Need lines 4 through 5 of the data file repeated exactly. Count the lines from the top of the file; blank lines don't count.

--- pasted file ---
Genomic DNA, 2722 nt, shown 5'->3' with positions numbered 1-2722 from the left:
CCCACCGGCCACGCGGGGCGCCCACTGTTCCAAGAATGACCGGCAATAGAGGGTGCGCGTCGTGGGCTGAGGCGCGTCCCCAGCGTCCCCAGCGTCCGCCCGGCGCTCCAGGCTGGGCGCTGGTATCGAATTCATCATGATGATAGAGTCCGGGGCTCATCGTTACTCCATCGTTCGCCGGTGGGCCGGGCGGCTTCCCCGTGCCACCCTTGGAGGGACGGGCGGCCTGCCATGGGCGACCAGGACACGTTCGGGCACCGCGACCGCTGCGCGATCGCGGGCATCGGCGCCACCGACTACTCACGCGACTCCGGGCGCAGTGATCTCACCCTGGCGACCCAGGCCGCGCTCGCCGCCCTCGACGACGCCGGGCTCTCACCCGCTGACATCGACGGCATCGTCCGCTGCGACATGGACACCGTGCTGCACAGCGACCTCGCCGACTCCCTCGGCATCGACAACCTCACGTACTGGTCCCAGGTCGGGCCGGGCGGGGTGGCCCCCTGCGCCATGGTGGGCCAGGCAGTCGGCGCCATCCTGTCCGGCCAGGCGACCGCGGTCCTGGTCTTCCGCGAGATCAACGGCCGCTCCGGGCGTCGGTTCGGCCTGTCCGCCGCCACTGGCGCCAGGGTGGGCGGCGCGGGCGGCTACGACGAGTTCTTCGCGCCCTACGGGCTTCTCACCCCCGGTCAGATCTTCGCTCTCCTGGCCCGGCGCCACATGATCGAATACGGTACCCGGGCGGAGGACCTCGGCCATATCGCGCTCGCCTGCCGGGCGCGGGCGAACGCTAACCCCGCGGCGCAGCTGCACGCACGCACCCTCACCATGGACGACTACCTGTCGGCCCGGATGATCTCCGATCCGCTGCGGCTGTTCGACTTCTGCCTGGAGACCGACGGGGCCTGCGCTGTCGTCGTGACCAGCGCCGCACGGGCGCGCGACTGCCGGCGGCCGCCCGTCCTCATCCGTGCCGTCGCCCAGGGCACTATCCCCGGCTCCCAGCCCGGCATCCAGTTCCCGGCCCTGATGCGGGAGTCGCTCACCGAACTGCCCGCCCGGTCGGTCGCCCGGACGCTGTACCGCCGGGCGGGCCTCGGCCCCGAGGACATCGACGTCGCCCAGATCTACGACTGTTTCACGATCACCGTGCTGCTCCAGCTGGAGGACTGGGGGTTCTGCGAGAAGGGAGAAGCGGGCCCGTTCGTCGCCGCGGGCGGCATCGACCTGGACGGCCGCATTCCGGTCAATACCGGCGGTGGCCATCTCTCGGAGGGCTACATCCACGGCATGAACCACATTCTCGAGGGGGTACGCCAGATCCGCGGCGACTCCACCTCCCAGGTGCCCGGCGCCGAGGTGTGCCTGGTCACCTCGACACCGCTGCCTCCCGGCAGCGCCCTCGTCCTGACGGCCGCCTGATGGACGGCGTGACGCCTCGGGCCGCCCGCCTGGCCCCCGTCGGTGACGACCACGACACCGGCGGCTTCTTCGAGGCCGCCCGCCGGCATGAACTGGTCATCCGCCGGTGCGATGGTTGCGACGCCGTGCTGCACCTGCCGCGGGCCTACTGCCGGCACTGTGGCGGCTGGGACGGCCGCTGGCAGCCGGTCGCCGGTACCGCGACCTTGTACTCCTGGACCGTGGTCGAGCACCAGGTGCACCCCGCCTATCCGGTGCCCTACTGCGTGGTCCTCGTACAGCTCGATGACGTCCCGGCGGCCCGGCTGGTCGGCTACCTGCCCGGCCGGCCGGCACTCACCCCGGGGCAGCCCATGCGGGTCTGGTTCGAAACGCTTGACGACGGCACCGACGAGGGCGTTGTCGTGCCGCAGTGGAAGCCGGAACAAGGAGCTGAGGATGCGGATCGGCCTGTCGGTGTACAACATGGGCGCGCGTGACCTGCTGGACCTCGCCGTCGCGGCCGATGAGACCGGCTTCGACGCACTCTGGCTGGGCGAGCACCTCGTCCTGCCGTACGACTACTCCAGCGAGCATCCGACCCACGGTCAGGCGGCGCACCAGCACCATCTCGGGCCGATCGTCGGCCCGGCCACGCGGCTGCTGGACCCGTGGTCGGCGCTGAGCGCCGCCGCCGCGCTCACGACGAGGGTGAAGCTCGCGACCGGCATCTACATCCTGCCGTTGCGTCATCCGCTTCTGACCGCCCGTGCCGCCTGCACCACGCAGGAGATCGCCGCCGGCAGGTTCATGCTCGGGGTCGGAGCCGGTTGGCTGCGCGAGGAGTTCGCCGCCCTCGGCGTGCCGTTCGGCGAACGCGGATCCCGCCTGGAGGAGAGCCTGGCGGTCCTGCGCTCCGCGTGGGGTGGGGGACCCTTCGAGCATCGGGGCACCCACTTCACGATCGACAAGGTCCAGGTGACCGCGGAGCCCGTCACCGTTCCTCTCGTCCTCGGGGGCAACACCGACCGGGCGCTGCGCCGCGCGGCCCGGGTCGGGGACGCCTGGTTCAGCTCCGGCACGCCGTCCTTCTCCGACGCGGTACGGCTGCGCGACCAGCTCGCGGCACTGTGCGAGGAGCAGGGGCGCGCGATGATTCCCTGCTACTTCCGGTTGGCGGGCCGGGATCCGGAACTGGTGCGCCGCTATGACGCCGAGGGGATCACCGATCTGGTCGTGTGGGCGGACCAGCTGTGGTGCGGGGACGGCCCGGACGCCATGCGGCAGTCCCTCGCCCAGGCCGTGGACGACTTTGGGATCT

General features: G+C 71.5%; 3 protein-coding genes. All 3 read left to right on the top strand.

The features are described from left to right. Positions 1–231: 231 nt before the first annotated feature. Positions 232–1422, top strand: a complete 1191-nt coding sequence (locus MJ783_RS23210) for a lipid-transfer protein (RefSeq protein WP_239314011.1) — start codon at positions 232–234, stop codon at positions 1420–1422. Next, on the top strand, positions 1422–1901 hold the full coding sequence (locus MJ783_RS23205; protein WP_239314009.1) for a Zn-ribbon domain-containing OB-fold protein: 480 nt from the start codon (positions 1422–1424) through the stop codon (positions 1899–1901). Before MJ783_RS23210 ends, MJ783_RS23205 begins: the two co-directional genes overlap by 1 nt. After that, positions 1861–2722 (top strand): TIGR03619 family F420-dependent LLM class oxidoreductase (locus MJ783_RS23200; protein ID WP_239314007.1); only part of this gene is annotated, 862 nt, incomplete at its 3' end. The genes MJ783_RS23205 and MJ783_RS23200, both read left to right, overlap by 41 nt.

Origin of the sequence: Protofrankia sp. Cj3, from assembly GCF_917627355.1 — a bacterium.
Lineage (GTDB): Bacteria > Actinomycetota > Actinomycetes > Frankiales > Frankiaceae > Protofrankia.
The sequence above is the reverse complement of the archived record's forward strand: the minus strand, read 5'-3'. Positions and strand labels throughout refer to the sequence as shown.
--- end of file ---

The features are described from left to right. Positions 1–231: 231 nt before the first annotated feature. Positions 232–1422, top strand: a complete 1191-nt coding sequence (locus MJ783_RS23210) for a lipid-transfer protein (RefSeq protein WP_239314011.1) — start codon at positions 232–234, stop codon at positions 1420–1422. Next, on the top strand, positions 1422–1901 hold the full coding sequence (locus MJ783_RS23205; protein WP_239314009.1) for a Zn-ribbon domain-containing OB-fold protein: 480 nt from the start codon (positions 1422–1424) through the stop codon (positions 1899–1901). Before MJ783_RS23210 ends, MJ783_RS23205 begins: the two co-directional genes overlap by 1 nt. After that, positions 1861–2722 (top strand): TIGR03619 family F420-dependent LLM class oxidoreductase (locus MJ783_RS23200; protein ID WP_239314007.1); only part of this gene is annotated, 862 nt, incomplete at its 3' end. The genes MJ783_RS23205 and MJ783_RS23200, both read left to right, overlap by 41 nt.

Origin of the sequence: Protofrankia sp. Cj3, from assembly GCF_917627355.1 — a bacterium.